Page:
[waw-ter-spout, wot-er-]
Also called rainspout. a pipe running down the side of a house or other building to carry away water from the gutter of the roof.
a spout, duct, or the like, from which water is discharged.
a funnel-shaped or tubular portion of a cloud over the ocean or other body of water that, laden with mist and spray, resembles a solid column of water reaching upward to the cloud from which it hangs. Compare tornado ( def 1 ).

1350–1400; 1730–40 for def 3; Middle English; see water, spout

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Based on the Random House Dictionary, © Random House, Inc. 2014.
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World English Dictionary
waterspout (ˈwɔːtəˌspaʊt)
1.  meteorol
 a.  a tornado occurring over water that forms a column of water and mist extending between the surface and the clouds above
 b.  a sudden downpour of heavy rain
2.  a pipe or channel through which water is discharged, esp one used for drainage from the gutters of a roof

Collins English Dictionary - Complete & Unabridged 10th Edition
2009 © William Collins Sons & Co. Ltd. 1979, 1986 © HarperCollins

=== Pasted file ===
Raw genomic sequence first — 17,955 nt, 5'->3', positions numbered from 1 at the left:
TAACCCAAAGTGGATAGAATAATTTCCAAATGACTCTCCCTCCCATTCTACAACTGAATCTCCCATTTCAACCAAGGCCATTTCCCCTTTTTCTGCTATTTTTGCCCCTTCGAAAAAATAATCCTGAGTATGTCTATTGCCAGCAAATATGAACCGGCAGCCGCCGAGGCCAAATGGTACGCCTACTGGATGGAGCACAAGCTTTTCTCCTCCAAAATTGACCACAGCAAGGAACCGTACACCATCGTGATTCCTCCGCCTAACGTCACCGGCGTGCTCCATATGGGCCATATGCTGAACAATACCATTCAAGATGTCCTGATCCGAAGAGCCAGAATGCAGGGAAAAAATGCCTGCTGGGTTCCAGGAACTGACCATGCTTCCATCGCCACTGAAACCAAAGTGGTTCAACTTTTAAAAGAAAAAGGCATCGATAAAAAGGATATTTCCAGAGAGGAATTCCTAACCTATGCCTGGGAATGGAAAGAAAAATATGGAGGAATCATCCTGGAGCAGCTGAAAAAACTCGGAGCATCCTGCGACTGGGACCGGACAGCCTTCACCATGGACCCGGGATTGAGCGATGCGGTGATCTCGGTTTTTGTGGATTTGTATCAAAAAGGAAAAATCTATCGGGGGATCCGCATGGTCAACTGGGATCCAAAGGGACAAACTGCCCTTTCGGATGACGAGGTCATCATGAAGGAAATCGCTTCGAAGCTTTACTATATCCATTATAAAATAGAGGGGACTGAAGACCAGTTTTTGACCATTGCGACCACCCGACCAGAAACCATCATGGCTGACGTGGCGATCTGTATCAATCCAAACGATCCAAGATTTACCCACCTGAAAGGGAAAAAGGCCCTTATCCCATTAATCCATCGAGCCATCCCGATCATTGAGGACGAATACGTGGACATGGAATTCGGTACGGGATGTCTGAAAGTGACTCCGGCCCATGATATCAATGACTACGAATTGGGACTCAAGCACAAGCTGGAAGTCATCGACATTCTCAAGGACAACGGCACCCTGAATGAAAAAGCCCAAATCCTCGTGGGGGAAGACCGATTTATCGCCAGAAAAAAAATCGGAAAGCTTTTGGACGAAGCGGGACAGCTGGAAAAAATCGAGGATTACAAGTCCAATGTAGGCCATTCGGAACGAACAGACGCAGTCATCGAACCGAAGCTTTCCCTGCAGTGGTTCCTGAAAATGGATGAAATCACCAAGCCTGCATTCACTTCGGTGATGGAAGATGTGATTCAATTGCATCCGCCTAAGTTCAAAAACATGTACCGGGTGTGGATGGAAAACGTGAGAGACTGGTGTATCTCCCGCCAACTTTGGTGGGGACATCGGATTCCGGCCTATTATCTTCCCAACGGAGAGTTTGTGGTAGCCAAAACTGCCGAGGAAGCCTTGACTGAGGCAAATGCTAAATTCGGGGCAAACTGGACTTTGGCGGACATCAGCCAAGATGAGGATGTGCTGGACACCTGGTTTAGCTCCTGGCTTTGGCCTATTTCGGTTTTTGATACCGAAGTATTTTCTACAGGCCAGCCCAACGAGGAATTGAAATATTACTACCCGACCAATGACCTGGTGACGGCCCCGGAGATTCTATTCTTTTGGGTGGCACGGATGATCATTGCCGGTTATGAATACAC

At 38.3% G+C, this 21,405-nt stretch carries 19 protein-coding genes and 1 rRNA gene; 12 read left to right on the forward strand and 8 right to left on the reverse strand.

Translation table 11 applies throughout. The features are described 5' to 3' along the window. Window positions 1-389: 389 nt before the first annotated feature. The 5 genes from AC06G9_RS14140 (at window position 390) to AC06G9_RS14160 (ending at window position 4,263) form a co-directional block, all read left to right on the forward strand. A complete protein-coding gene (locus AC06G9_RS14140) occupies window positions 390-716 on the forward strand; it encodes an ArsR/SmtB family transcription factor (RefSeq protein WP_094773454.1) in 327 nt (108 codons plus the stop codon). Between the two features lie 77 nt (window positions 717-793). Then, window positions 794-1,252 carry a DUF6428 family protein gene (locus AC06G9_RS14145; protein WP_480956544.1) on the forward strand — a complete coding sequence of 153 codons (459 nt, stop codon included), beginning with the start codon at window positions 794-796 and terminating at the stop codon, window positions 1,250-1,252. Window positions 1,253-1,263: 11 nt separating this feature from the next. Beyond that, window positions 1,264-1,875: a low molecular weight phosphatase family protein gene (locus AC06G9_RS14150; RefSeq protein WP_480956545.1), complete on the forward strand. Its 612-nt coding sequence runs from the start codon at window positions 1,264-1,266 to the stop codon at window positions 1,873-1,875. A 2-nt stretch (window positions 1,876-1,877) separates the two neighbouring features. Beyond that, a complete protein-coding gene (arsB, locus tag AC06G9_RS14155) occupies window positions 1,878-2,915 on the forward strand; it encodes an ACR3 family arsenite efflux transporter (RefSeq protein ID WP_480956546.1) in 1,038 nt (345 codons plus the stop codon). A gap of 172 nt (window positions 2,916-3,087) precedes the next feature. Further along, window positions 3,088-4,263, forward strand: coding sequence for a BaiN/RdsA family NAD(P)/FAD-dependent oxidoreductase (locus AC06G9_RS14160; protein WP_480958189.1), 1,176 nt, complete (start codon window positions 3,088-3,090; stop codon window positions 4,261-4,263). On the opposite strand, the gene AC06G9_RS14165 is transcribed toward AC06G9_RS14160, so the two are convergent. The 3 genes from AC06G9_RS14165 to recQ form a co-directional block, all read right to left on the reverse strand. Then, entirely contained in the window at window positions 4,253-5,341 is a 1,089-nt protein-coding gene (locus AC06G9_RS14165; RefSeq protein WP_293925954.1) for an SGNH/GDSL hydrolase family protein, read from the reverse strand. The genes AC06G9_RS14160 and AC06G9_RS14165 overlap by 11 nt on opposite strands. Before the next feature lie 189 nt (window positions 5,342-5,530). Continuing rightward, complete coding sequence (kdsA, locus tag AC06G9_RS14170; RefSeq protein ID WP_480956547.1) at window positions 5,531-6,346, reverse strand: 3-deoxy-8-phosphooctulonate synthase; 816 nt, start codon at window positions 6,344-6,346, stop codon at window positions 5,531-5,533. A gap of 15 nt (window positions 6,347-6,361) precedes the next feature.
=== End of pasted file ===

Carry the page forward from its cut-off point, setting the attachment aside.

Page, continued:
Publishers 1998, 2000, 2003, 2005, 2006, 2007, 2009
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Word Origin & History

late 14c., "drainpipe," from water (n.1) + spout. Meaning "whirlwind on open water" is recorded from 1738.
Online Etymology Dictionary, © 2010 Douglas Harper
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Bible Dictionary

Waterspouts definition

(Ps. 42:7; marg. R.V., "cataracts"). If we regard this psalm as descriptive of David's feelings when banished from Jerusalem by the revolt of Absalom, this word may denote "waterfalls," inasmuch as Mahanaim, where he abode, was near the Jabbok, and the region abounded with rapids and falls.

Easton's 1897 Bible Dictionary
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